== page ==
Hopefully, Etsy’s Risk-Free Offsite Advertising Policy will not be too disruptive to the creatives that rely upon Etsy’s platform. Keep in mind that in the past, Etsy has walked back policies that its users protested. However, now that Etsy is forced to compete with Amazon, it may not be able pull it off to this time.

    Bottom line: Etsy has been a valuable resource to creatives, but it has not been without its problems. Keep a watch here . . . I will update Etsy Risk-Free Offsite Advertising Policy as I learn more.

    Update on Etsy’s “Risk Free” Offsite Advertising:

    Following Etsy’s announcement of their offsite advertising program, there was an outpouring of protest from Etsy sellers. No surprise there.

    Etsy has softened their position on mandatory participation in the program. Now, sellers who made less than $10k in the previous 365 days can opt out. Sorry heavy hitters – you’re stuck.

    If you qualify and would like to opt out, here’s how:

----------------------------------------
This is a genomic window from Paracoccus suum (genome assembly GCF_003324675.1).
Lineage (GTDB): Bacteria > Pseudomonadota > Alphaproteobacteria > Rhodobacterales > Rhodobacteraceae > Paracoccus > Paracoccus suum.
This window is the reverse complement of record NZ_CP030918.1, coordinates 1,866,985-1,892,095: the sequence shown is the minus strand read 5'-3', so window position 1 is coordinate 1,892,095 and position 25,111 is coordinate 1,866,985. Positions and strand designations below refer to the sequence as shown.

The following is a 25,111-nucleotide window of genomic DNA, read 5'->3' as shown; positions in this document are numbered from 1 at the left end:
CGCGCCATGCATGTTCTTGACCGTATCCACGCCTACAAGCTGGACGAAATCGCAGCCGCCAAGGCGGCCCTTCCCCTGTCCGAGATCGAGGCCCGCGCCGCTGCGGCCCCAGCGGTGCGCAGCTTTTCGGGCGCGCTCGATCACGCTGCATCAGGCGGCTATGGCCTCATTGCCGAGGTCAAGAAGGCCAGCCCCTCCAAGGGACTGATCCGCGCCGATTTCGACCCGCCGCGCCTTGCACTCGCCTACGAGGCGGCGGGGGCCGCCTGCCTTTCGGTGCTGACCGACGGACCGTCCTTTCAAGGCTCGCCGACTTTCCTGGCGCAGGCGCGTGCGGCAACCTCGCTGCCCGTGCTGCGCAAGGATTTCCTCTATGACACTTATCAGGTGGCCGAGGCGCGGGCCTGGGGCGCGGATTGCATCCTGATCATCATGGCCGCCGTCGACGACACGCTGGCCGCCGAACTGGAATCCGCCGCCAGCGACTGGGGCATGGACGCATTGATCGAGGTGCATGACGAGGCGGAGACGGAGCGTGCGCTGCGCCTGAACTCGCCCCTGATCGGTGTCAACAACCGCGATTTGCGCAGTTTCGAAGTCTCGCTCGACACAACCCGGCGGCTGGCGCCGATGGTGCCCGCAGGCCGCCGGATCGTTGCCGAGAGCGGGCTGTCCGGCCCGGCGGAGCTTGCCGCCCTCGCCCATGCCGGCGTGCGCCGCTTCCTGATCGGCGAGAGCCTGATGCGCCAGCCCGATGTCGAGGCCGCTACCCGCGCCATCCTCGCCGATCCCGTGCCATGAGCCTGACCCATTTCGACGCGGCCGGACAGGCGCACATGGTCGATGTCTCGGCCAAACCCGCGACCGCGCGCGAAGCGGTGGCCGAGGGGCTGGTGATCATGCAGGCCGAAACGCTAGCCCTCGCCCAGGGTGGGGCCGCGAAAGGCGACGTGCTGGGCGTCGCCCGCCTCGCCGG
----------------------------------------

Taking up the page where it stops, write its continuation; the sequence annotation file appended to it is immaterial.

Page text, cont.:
1. On Etsy.com, click Shop Manager.
    2. Click Settings.
    3. Click Offsite Ads.
    4. Click Stop promoting my products.
    5. Confirm that you want Etsy to Stop promoting my products.
    6. Confirm Stop promoting my products.

    3 thoughts on “Does Etsy’s “Risk-Free” Offsite Advertising Policy Affect You?”

    1. Classified in UK

      Thankfulness to my father who stated to me regarding this blog, this web site is really awesome.

    2. Seller

      I regards to your update, unfortunately that does not applied to a shop who has made 10K+ in the history of their shop. If a shop ever made over 10K even if it was years ago they are stuck with being enrolled for the lifetime of their shop, even if they only made $50 the previous year.

    3. Wow, thanks for the update. When it first came out, they said this rule applied for the last 12 months – looks like Etsy has expanded the definition of who is forced into the program. I chose to de-list lower profit art items in my own Etsy shop because of this rule.